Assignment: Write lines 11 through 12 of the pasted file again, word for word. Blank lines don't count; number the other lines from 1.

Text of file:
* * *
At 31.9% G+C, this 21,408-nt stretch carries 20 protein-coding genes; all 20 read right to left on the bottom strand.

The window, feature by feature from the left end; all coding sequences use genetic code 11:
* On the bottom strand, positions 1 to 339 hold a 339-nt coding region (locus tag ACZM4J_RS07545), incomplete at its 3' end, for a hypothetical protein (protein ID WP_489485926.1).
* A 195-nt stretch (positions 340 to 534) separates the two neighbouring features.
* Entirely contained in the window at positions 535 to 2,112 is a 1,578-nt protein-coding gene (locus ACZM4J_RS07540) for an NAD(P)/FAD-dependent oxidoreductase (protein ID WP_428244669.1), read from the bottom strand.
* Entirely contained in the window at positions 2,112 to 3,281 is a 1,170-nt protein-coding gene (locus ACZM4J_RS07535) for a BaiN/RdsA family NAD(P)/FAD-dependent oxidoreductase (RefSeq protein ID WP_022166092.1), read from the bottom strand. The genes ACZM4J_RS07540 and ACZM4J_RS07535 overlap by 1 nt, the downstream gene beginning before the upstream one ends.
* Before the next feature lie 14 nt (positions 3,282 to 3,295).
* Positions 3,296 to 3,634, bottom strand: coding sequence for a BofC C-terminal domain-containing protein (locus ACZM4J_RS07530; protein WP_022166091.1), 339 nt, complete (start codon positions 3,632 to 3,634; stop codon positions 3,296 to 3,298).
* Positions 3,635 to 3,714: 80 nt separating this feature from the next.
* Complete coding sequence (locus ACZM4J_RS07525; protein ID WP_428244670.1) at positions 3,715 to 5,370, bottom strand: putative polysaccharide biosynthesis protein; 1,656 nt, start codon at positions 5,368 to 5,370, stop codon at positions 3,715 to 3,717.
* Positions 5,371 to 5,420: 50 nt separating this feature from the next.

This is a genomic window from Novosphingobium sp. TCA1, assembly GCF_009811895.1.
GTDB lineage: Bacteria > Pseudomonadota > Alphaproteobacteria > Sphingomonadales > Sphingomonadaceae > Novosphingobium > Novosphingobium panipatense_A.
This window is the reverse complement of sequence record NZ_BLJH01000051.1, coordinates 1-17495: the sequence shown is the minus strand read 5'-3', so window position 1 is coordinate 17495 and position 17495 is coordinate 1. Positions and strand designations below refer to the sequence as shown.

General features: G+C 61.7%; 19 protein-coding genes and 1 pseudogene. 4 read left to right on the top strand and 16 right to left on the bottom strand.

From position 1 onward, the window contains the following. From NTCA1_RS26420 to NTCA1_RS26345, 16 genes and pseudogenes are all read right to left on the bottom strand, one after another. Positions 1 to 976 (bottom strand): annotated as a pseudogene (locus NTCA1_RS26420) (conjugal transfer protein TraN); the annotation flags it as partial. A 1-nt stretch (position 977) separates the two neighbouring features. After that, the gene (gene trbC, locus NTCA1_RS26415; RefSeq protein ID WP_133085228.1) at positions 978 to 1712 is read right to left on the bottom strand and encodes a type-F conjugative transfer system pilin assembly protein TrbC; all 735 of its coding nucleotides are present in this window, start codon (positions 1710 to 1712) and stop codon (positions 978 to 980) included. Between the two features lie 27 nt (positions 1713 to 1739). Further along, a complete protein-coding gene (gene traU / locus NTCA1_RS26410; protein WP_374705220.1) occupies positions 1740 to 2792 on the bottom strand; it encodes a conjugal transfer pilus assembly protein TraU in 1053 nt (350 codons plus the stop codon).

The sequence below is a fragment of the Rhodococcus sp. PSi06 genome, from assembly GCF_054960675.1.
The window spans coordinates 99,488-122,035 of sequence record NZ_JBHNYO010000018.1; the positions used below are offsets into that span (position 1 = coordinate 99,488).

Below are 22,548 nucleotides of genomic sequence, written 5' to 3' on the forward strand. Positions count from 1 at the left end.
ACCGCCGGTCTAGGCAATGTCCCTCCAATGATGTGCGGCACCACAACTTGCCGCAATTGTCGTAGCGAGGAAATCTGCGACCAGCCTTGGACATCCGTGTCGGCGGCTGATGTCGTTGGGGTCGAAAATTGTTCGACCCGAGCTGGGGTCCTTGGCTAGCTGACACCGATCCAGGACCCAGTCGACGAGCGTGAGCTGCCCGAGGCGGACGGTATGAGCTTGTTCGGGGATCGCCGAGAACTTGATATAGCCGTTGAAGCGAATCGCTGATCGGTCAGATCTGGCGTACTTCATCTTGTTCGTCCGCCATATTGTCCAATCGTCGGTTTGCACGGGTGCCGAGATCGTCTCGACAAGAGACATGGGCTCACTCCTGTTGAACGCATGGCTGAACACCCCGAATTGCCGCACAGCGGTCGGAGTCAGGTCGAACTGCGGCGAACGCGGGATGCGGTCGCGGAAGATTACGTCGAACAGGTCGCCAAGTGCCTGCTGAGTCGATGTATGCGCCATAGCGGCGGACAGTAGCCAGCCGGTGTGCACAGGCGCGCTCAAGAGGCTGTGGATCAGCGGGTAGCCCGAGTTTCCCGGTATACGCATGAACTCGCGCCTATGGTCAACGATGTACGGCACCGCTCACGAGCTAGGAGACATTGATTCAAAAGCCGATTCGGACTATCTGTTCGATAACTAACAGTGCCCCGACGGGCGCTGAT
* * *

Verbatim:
* Positions 5,371 to 5,420: 50 nt separating this feature from the next.

This is a genomic window from Novosphingobium sp. TCA1, assembly GCF_009811895.1.